Have you ever been on a tour at Peckerwood and wondered what all those other intriguing plants are that weren’t covered by the docent? Or perhaps you are a docent-in-training and are overwhelmed with the wealth of species to learn? One of the most critical features of a botanical garden is to have the plants clearly identified, and it has long been a goal to get all the plants at Peckerwood labeled for easy reference. After much research and advice from others, we’ve settled on metal markers from Kinkaid Plant Markers http://www.kinkaidplantmarkers.com.
These stainless steel tags won’t shatter when hit by a weed eater or be gnawed on by squirrels like the plastic engraved tags. They are surprisingly economical, with the label being generated by a Brother label maker, which is weather/UV resistant for many years. The twin-prong stake design prevents rotating in the ground, keeping the label always facing in the right direction. If you have a plant collection in need of attractive labels (who doesn’t?) this is by far the best option. They provide discounts for orders from garden clubs too! We’ve started labeling key plants along the main tour routes and will expand from there. This is a major advancement for Peckerwood!
On the subject of winter interest, one unusual conifer demands attention this time of year. During warmer months, the upright Japanese plum yew selection Cephalotaxus harringtoniana ‘Korean Gold’ leaves observers wondering why a dark green plant has such a name. Only after a few late fall cold snaps will the show really start, when the outer foliage is gilded with bright yellow highlights and contrasts sharply with the dark green inner needles. This winter coloration is produced through an interesting process called “photoinhibition”. During winter when the plants are dormant and physiological functions are slowed down, they undergo a temporary change that allows them to deal with excessive sunlight that would normally be utilized for photosynthesis during the warmer months of the year. This change of color is not to be confused with fall color on deciduous trees, as these colored needles will not fall off. On the subject of winter interest, one unusual conifer demands attention this time of year. During warmer months, the upright Japanese plum yew selection Cephalotaxus harringtoniana ‘Korean Gold’ leaves observers wondering why a dark green plant has such a name. Only after a few late fall cold snaps will the show really start, when the outer foliage is gilded with bright yellow highlights and contrasts sharply with the dark green inner needles. This winter coloration is produced through an interesting process called “photoinhibition”. During winter when the plants are dormant and physiological functions are slowed down, they undergo a temporary change that allows them to deal with excessive sunlight that would normally be utilized for photosynthesis during the warmer months of the year. This change of color is not to be confused with fall color on deciduous trees, as these colored needles will not fall off.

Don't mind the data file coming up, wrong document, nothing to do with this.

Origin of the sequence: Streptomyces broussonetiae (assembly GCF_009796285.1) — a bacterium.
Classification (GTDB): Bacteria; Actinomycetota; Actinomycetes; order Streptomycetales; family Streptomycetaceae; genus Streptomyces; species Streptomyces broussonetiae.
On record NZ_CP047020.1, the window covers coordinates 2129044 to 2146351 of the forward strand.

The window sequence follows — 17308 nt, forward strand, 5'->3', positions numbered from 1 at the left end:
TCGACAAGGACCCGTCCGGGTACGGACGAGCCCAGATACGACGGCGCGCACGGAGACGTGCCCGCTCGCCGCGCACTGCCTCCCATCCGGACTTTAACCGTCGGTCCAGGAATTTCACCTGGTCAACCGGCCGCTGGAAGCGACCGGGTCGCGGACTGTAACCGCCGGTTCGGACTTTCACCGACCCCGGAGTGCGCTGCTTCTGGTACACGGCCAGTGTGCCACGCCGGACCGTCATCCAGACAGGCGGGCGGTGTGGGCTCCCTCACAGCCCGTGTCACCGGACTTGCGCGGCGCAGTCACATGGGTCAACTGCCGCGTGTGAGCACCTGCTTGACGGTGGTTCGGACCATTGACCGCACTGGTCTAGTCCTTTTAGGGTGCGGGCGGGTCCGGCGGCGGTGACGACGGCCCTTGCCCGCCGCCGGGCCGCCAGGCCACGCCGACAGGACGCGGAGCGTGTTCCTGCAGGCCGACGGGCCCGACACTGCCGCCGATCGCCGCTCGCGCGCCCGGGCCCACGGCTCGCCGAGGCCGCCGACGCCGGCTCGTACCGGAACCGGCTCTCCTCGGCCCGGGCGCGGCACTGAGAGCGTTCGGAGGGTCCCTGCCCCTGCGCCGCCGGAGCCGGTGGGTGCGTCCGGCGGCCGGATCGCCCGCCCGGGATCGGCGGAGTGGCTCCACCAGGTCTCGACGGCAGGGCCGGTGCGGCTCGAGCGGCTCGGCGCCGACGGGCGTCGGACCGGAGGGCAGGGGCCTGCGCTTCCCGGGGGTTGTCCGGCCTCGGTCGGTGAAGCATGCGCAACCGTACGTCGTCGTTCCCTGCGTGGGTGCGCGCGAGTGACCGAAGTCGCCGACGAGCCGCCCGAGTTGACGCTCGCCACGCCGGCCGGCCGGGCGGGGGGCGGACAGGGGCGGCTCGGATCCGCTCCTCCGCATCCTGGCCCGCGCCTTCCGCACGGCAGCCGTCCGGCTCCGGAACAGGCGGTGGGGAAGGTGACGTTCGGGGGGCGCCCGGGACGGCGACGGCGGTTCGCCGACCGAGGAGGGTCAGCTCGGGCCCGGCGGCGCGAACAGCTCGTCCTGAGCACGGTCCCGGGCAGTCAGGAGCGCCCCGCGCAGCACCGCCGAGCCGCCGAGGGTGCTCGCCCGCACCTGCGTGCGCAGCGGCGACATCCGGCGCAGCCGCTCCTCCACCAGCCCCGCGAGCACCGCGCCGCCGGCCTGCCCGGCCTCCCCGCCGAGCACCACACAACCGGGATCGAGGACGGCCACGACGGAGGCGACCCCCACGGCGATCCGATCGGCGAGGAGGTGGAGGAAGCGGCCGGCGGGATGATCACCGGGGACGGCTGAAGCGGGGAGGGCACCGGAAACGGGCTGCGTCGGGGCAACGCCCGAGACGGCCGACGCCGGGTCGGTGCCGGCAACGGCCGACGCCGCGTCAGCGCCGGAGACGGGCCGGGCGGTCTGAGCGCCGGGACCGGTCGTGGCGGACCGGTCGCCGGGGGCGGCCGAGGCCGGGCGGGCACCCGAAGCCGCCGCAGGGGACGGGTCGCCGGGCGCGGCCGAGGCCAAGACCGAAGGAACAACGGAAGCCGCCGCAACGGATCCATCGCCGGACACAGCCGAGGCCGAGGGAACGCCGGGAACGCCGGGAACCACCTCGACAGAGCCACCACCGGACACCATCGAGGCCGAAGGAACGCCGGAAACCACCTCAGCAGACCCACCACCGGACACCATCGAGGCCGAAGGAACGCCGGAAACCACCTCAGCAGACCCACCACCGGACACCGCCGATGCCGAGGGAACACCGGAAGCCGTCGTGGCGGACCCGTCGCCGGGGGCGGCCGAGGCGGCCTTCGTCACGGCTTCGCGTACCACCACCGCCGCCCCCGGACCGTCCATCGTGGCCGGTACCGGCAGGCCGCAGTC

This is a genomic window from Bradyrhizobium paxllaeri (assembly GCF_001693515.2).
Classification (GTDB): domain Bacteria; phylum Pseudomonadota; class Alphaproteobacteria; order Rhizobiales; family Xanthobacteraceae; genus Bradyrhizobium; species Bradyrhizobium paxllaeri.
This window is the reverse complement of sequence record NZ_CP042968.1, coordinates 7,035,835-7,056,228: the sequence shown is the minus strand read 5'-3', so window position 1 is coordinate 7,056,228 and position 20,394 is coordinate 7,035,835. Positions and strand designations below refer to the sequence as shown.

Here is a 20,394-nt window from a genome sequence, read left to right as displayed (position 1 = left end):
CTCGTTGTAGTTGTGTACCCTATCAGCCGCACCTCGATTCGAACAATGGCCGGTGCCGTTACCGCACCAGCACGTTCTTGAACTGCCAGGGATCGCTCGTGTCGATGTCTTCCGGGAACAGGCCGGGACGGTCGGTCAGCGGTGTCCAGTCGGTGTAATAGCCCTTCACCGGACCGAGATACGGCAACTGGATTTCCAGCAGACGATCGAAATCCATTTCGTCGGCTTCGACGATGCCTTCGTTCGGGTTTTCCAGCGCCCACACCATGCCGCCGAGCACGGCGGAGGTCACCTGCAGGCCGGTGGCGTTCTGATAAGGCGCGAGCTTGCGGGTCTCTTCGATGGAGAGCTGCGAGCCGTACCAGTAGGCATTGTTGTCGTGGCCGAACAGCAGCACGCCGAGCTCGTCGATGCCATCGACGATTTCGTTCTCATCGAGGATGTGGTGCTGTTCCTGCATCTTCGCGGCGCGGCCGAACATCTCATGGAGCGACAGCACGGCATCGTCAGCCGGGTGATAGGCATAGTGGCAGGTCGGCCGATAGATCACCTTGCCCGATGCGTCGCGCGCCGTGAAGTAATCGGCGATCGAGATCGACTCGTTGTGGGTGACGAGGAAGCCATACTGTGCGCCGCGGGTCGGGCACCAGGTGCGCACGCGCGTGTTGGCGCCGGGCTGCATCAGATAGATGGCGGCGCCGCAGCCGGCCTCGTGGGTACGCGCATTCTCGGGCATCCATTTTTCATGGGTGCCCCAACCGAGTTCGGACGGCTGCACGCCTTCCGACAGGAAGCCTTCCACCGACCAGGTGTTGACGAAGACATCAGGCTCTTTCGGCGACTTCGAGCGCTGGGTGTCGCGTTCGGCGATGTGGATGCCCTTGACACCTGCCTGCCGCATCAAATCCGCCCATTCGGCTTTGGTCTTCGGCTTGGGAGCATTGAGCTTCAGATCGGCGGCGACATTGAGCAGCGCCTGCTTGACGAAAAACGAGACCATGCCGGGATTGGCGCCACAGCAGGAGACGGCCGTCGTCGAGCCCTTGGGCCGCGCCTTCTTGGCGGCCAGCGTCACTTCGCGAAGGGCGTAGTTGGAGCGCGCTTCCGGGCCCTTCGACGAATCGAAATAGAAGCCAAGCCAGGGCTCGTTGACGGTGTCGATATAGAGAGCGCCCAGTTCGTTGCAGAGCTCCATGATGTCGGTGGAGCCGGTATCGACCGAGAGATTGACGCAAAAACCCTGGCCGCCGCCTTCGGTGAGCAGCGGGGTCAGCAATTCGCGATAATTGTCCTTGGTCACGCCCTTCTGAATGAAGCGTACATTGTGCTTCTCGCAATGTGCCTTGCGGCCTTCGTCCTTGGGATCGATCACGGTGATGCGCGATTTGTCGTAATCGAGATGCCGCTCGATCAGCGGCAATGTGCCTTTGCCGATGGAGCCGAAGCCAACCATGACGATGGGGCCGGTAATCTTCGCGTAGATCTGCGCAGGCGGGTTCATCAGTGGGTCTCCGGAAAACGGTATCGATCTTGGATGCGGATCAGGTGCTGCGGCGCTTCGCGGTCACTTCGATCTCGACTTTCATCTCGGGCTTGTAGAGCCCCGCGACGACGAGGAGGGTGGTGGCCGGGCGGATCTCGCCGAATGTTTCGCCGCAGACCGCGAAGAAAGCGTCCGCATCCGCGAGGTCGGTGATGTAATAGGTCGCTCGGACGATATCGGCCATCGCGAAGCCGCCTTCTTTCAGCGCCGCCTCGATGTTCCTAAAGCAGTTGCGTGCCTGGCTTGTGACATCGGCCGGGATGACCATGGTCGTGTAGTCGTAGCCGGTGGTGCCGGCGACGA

Many conifers will show photoinhibition to a slight degree if conditions are consistently cold, appearing in winter as light green to slightly golden, or in some specie bronze, brown or reddish purple. Even loblolly pines will have a slight, barely noticeable light green to gold hue after some cold weather. However, certain rare individuals will display photoinhibition to an excessive degree, visually appearing a bright shocking gold, and these notable examples become popular winter garden subjects. There are several cultivars of pines, hemlocks, firs and spruces that are as yellow as a school bus in winter, then revert back to normal green in summer.
Unfortunately there are few of these selections that are adaptable to southeast Texas, or they will thrive but simply don’t receive enough chilling to attain the coloration in USDA zones 8-9. Cephalotaxus harringtoniana ‘Korean Gold’ is one of the few that will develop color in winter in this area, most prominently in the inland sections away from the warming influence of the gulf. Though plum yews are most often utilized in shady garden settings, most will also happily take nearly full sun but might require a little more irrigation. In order for ‘Korean Gold’ to attain the best winter color it will require this sort of open exposed conditions. In sheltered areas it will remain plain green, no different than the regular form of upright (fastigiate) C. harringtoniana.